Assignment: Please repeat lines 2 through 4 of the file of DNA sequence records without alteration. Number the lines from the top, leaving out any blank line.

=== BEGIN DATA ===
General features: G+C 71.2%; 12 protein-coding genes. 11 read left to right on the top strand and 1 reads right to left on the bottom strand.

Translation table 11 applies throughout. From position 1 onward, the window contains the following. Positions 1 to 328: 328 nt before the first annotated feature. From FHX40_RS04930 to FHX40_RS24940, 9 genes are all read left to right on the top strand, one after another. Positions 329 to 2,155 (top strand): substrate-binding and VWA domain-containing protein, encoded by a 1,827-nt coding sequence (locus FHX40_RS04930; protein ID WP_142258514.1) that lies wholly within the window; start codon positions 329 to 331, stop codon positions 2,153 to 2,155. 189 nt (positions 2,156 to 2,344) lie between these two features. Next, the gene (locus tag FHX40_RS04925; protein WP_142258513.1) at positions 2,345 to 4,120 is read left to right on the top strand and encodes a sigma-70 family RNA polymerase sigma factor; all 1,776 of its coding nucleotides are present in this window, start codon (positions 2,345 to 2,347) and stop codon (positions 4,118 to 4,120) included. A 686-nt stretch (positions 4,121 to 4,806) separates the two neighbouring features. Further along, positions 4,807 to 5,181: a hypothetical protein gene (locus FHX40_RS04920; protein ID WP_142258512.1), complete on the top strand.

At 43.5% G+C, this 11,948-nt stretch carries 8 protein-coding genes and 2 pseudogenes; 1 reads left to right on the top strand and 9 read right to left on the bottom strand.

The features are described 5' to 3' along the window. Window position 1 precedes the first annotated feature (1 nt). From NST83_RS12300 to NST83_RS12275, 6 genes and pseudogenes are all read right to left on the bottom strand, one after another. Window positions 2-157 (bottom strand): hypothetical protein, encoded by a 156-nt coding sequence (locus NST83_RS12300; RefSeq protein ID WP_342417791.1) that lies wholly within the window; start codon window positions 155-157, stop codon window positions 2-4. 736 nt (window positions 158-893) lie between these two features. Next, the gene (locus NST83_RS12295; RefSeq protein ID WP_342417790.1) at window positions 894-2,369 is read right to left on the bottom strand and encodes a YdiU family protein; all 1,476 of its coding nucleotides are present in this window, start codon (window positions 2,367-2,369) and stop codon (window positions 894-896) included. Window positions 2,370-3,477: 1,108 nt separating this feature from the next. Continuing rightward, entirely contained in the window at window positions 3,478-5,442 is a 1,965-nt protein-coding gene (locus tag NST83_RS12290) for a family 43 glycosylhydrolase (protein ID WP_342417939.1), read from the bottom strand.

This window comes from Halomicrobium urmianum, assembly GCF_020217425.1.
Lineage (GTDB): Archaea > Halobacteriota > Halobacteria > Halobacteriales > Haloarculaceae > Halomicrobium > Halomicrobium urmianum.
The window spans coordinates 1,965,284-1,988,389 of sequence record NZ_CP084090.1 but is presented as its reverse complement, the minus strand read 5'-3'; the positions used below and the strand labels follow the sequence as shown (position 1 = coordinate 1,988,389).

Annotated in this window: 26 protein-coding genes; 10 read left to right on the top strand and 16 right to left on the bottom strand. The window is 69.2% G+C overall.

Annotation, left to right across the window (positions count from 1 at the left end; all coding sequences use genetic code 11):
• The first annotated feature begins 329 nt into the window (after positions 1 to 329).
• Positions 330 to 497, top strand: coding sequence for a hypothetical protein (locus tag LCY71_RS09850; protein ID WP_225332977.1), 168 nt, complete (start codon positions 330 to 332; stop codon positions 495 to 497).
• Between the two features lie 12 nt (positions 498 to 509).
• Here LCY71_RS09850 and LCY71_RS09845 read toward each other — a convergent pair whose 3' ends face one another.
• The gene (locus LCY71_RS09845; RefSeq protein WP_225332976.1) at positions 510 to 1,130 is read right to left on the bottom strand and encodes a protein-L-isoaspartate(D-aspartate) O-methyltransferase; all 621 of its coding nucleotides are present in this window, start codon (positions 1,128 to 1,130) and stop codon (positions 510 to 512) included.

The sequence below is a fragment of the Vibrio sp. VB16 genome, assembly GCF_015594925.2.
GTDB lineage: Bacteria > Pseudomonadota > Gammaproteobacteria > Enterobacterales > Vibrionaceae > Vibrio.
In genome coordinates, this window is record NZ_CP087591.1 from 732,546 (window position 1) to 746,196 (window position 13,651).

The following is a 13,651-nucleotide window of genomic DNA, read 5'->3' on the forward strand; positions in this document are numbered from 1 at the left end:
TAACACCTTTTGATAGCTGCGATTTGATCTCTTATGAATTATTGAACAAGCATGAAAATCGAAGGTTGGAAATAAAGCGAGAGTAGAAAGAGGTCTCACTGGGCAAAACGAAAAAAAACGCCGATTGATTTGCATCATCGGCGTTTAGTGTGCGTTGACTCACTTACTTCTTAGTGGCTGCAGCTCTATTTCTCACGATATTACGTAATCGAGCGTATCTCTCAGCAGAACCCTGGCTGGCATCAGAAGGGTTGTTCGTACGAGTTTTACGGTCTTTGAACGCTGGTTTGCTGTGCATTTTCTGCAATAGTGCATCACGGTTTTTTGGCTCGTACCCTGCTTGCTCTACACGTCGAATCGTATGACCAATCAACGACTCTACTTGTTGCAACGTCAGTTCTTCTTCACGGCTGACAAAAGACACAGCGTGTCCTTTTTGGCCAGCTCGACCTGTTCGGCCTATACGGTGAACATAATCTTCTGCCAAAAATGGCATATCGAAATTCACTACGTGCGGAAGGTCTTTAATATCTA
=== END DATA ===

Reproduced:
Translation table 11 applies throughout. From position 1 onward, the window contains the following. Positions 1 to 328: 328 nt before the first annotated feature. From FHX40_RS04930 to FHX40_RS24940, 9 genes are all read left to right on the top strand, one after another. Positions 329 to 2,155 (top strand): substrate-binding and VWA domain-containing protein, encoded by a 1,827-nt coding sequence (locus FHX40_RS04930; protein ID WP_142258514.1) that lies wholly within the window; start codon positions 329 to 331, stop codon positions 2,153 to 2,155. 189 nt (positions 2,156 to 2,344) lie between these two features. Next, the gene (locus tag FHX40_RS04925; protein WP_142258513.1) at positions 2,345 to 4,120 is read left to right on the top strand and encodes a sigma-70 family RNA polymerase sigma factor; all 1,776 of its coding nucleotides are present in this window, start codon (positions 2,345 to 2,347) and stop codon (positions 4,118 to 4,120) included. A 686-nt stretch (positions 4,121 to 4,806) separates the two neighbouring features. Further along, positions 4,807 to 5,181: a hypothetical protein gene (locus FHX40_RS04920; protein ID WP_142258512.1), complete on the top strand.

At 43.5% G+C, this 11,948-nt stretch carries 8 protein-coding genes and 2 pseudogenes; 1 reads left to right on the top strand and 9 read right to left on the bottom strand.

The features are described 5' to 3' along the window. Window position 1 precedes the first annotated feature (1 nt). From NST83_RS12300 to NST83_RS12275, 6 genes and pseudogenes are all read right to left on the bottom strand, one after another. Window positions 2-157 (bottom strand): hypothetical protein, encoded by a 156-nt coding sequence (locus NST83_RS12300; RefSeq protein ID WP_342417791.1) that lies wholly within the window; start codon window positions 155-157, stop codon window positions 2-4. 736 nt (window positions 158-893) lie between these two features. Next, the gene (locus NST83_RS12295; RefSeq protein ID WP_342417790.1) at window positions 894-2,369 is read right to left on the bottom strand and encodes a YdiU family protein; all 1,476 of its coding nucleotides are present in this window, start codon (window positions 2,367-2,369) and stop codon (window positions 894-896) included. Window positions 2,370-3,477: 1,108 nt separating this feature from the next. Continuing rightward, entirely contained in the window at window positions 3,478-5,442 is a 1,965-nt protein-coding gene (locus tag NST83_RS12290) for a family 43 glycosylhydrolase (protein ID WP_342417939.1), read from the bottom strand.